Flat Yield Curve: A flat curve is when the rates are relatively flat along nearly all maturities. This is rare and generally is merely a point of transition between normal curves or inverted curves rather than a sustained state for any materially long period of time. On a macro-economic level it is considered to be indicative of a transitioning economy.
Where are we today?
As of the end of 2018, the spread between the 10-year and 2-year US Treasury narrowed to within positive 20 basis points. This means that if the spread tightened another 20 basis points, this portion of the curve would officially be flat or potentially inverted. As of late February 2019, this spread remains relatively consistent with where it was at the end of 2018 (16 basis points at the time of this writing).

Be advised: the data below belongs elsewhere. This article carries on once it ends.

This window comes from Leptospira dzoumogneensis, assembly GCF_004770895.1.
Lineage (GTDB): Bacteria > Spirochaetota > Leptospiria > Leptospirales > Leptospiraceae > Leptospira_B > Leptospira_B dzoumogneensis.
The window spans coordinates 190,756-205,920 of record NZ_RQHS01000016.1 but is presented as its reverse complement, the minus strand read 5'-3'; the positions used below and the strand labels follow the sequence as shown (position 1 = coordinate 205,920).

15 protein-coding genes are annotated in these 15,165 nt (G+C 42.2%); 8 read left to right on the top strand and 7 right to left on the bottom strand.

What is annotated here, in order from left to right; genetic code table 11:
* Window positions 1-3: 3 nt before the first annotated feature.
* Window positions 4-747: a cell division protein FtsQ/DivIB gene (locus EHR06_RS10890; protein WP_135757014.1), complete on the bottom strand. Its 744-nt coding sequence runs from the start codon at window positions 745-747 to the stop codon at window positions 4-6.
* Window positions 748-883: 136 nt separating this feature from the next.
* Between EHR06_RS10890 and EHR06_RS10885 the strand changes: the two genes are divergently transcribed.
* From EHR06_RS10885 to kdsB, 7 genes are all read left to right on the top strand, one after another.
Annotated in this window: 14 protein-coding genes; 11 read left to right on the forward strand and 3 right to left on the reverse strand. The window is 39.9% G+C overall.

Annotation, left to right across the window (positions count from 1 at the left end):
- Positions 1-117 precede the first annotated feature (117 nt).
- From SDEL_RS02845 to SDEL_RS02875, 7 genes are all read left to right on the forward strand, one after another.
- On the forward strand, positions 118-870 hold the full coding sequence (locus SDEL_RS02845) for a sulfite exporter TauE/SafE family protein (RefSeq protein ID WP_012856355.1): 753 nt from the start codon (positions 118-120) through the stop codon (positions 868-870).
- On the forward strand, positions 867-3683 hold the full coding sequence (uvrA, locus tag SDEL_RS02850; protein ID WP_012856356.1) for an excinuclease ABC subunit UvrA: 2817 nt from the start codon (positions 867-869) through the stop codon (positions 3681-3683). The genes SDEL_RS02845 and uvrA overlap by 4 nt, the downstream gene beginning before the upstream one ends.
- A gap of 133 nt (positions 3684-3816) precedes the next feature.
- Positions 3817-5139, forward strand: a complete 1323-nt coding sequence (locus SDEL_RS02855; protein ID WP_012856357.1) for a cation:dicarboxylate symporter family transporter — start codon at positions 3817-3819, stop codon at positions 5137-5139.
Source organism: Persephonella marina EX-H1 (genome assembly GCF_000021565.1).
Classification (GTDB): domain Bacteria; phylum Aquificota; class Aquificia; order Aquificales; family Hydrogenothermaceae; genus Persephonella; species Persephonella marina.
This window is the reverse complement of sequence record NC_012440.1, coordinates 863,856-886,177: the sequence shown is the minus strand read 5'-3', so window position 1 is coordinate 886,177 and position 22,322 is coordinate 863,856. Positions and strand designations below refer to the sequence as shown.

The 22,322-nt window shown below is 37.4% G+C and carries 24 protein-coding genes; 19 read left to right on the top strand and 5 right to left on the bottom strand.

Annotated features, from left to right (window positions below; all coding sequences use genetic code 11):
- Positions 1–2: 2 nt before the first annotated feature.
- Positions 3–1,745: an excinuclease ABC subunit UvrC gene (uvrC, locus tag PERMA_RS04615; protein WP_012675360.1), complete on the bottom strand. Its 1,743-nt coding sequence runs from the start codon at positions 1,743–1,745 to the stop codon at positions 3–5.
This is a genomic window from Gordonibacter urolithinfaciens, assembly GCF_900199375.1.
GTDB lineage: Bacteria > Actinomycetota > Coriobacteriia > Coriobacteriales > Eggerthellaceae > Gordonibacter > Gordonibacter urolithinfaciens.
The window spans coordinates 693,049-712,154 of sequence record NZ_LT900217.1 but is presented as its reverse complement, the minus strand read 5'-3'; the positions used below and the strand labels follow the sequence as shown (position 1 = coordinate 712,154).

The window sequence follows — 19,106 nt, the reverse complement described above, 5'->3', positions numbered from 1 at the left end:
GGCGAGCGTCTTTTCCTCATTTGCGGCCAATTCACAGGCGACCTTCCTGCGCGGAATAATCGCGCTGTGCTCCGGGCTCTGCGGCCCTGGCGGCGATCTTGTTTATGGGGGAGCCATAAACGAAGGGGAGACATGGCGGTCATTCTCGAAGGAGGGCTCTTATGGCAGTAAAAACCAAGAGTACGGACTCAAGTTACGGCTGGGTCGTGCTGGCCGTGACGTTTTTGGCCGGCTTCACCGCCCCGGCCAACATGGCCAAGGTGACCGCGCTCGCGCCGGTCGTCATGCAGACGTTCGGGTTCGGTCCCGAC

Based on the current state of the yield curve, macro-economic indicators would suggest that a recession is not imminent. However, following late 2018’s rate hike, the increasingly tight spread between the 10-year and 2-year yields did occur as a result of the Federal Reserve’s actions. Thus far in 2019, the Federal Reserve has decided not to engage in another round of rate increases so far, which has been a temporarily encouraging sign to many investors. However, we should take caution that a recession could be possible at some point in later 2020 or thereafter considering that the curve is so close to inverting and what this indicator has traditionally meant for broader macro-economic conditions. Once inversion occurs, it can be expected that the Federal Reserve will begin cutting rates or at a minimum cease raising rates if nothing else changes on the far end of the yield curve.
What to make of it all?